In September 2002 I rocked up in Bratislava with a couple of bags and just enough cash to last until my first pay check. And so unfolded one of the great years of my life…
Winter hit Bratislava hard that year and I was totally unprepared for it. ‘‘Lignon, is that your damn coat?!’’ scoffed Goldblum one day as we headed out into town. It wasn’t exactly what you’d call a winter coat, but it was all I had and I was too stubborn to buy a proper one. Before long Golblum began calling it ‘‘the pathetic piece of cloth’’ and was forever shaking his head at me as we stood shivering at the local tram stop.
It was there that we’d occasionally bump into a French guy called Noel who lived in the neighborhood. A somewhat comical character with a protruding jaw and patchy English, he seemed equally concerned for my wellbeing. ‘‘Um… Jon, you’re uh…. friend… I theenk eez coat, uh… eeet eez not good enough eh?’’
When the snow hit, Goldblum and I embarked on sporadic grocery runs to stock up on essentials. These hazardous expeditions involved negotiating a steep section of Hlaváčiková in order to get onto the main road. Taking the paved walkway was a slow, tedious affair infested with black ice; so we opted for a shortcut by scrambling across the grassy slope. This was doable on the way up, but we also risked it coming back down. Armed to the teeth with bulging shopping bags, these descents proved so slippery we had no choice but to attack them at a brisk dash and hope for the best. The first time I fell I broke half a pack of eggs and was left with a collection of bruises on my arm. Curled up in the snow moaning, I glanced over at Jon who was lying flat on his back, cereal, beer cans and tomatoes scattered around his feet. Hauling himself up, tears of laughter streamed down his cheeks as he crawled about in the snow gathering up our provisions.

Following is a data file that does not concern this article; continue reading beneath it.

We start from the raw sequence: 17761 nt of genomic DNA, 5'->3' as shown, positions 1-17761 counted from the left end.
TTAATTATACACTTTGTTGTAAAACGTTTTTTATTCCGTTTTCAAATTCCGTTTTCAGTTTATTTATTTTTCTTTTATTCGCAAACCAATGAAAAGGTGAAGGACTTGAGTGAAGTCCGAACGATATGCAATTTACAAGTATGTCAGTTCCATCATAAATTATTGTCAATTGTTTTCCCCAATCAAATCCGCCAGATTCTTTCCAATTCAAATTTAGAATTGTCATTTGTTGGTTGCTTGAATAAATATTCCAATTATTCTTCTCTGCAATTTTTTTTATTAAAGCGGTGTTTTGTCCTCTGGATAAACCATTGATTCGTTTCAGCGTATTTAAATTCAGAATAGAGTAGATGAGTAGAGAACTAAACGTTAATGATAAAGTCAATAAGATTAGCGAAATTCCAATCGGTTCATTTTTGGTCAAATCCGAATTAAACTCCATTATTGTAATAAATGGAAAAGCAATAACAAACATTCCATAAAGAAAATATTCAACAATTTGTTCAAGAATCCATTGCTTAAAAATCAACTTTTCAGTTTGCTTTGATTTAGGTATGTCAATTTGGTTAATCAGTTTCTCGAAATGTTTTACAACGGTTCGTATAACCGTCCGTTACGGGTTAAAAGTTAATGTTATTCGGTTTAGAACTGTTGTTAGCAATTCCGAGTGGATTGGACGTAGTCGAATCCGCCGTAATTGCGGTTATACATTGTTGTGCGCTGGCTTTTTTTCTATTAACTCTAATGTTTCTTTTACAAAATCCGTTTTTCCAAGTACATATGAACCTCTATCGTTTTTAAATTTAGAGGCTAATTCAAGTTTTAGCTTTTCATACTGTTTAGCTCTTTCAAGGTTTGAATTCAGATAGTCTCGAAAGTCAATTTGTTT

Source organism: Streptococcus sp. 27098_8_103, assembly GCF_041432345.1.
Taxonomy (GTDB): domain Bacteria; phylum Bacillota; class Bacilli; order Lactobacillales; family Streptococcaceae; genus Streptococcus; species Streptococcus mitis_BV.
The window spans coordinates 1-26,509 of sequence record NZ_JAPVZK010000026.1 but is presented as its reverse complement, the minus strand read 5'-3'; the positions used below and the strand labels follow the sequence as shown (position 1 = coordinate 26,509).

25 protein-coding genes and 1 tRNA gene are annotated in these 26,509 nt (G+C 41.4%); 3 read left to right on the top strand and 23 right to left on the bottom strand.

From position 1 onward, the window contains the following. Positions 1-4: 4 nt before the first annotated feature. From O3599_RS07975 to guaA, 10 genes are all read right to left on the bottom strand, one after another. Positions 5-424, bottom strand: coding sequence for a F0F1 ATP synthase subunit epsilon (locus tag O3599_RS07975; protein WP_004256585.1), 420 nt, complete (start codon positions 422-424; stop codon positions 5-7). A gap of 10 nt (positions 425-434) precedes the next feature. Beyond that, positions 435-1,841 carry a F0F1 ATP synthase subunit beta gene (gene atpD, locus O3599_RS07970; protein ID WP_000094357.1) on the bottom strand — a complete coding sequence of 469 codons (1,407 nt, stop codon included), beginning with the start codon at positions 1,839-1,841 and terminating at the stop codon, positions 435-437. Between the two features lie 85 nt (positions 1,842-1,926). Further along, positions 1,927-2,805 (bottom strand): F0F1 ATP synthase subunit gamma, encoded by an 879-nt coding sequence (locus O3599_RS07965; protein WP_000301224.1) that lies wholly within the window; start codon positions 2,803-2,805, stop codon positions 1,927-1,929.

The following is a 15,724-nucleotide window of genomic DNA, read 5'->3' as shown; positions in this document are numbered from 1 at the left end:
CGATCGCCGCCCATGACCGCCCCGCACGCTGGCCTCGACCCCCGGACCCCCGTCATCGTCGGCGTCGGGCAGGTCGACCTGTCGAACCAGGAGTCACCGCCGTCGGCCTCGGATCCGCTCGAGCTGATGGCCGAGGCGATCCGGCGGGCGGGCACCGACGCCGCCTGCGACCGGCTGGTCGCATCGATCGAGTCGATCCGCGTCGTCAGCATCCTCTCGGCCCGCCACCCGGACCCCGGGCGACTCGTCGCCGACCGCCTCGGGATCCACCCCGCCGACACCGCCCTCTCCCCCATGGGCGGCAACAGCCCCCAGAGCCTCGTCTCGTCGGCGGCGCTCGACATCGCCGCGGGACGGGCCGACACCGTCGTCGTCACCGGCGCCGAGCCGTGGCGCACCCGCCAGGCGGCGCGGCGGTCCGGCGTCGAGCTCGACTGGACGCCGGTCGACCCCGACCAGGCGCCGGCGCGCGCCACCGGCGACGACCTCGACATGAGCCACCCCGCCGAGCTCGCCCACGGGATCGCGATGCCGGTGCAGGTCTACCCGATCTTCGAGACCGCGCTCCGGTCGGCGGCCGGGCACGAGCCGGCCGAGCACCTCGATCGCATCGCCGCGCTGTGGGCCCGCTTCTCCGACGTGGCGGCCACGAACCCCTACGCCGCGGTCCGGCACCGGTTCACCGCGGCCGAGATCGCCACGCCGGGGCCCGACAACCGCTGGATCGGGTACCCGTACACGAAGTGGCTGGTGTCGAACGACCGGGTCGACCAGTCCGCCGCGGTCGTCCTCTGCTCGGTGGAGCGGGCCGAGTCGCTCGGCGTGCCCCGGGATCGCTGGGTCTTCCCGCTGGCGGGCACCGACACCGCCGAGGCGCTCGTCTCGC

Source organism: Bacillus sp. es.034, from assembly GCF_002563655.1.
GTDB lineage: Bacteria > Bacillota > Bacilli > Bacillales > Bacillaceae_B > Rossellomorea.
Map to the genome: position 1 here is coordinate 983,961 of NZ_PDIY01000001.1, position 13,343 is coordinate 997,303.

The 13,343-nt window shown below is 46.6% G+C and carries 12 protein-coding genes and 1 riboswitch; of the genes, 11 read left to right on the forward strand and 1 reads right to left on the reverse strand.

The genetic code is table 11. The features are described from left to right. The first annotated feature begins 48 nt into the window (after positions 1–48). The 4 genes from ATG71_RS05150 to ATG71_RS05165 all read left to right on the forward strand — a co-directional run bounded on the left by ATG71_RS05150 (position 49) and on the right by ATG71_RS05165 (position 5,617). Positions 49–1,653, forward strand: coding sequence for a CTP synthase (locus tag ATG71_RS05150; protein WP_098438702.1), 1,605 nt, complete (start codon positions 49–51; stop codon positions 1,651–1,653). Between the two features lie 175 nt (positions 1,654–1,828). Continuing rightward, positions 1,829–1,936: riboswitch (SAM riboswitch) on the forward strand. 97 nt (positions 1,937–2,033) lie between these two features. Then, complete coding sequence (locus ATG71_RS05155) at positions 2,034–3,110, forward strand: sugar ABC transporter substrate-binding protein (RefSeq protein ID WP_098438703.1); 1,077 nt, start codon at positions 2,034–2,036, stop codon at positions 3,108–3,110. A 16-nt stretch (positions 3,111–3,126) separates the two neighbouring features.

Christening our deadly shortcut The Snow Abyss, we never turned down a chance to tackle it, despite all the scrapes, scratches and bruises picked up over the weeks. My footwear didn’t help matters, a pair of flat black loafers that Goldblum labeled The Death Shoes. ‘‘You’re on a suicide mission Lignon!’’ he shouted, during a memorably hellish descent. ‘‘Between that pathetic piece of cloth and those shoes…’’ ‘‘Uh oh…’’ I cried, sliding down the final third, losing the delicate battle of balance. ‘‘Joooon, I’m coooooming’’. ‘‘Never. Ever. Say. That. Again’’ he called, hitting the ground with successive bounces before coming to a crumpled stop a few meters from the path. ‘‘Ah’’, grumbled Goldblum with a defeated growl, ‘‘so close and yet so far’’.